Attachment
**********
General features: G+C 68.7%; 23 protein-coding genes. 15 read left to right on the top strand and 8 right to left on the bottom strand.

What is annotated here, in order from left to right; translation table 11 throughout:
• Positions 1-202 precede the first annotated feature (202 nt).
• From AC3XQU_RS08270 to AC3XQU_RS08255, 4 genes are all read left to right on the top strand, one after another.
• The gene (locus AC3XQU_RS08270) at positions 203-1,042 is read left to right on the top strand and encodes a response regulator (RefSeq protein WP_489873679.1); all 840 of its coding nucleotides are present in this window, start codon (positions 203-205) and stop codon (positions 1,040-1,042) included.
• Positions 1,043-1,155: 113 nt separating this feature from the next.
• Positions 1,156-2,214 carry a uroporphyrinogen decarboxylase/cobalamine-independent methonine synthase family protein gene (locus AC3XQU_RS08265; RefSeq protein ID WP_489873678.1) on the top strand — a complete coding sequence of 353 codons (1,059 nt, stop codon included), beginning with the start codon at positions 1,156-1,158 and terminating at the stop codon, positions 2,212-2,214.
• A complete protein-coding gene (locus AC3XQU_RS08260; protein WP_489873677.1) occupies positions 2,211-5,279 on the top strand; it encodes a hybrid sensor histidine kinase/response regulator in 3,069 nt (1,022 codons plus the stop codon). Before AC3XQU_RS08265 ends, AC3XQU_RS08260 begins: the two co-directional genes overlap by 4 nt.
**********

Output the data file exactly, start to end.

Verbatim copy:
General features: G+C 68.7%; 23 protein-coding genes. 15 read left to right on the top strand and 8 right to left on the bottom strand.

What is annotated here, in order from left to right; translation table 11 throughout:
• Positions 1-202 precede the first annotated feature (202 nt).
• From AC3XQU_RS08270 to AC3XQU_RS08255, 4 genes are all read left to right on the top strand, one after another.
• The gene (locus AC3XQU_RS08270) at positions 203-1,042 is read left to right on the top strand and encodes a response regulator (RefSeq protein WP_489873679.1); all 840 of its coding nucleotides are present in this window, start codon (positions 203-205) and stop codon (positions 1,040-1,042) included.
• Positions 1,043-1,155: 113 nt separating this feature from the next.
• Positions 1,156-2,214 carry a uroporphyrinogen decarboxylase/cobalamine-independent methonine synthase family protein gene (locus AC3XQU_RS08265; RefSeq protein ID WP_489873678.1) on the top strand — a complete coding sequence of 353 codons (1,059 nt, stop codon included), beginning with the start codon at positions 1,156-1,158 and terminating at the stop codon, positions 2,212-2,214.
• A complete protein-coding gene (locus AC3XQU_RS08260; protein WP_489873677.1) occupies positions 2,211-5,279 on the top strand; it encodes a hybrid sensor histidine kinase/response regulator in 3,069 nt (1,022 codons plus the stop codon). Before AC3XQU_RS08265 ends, AC3XQU_RS08260 begins: the two co-directional genes overlap by 4 nt.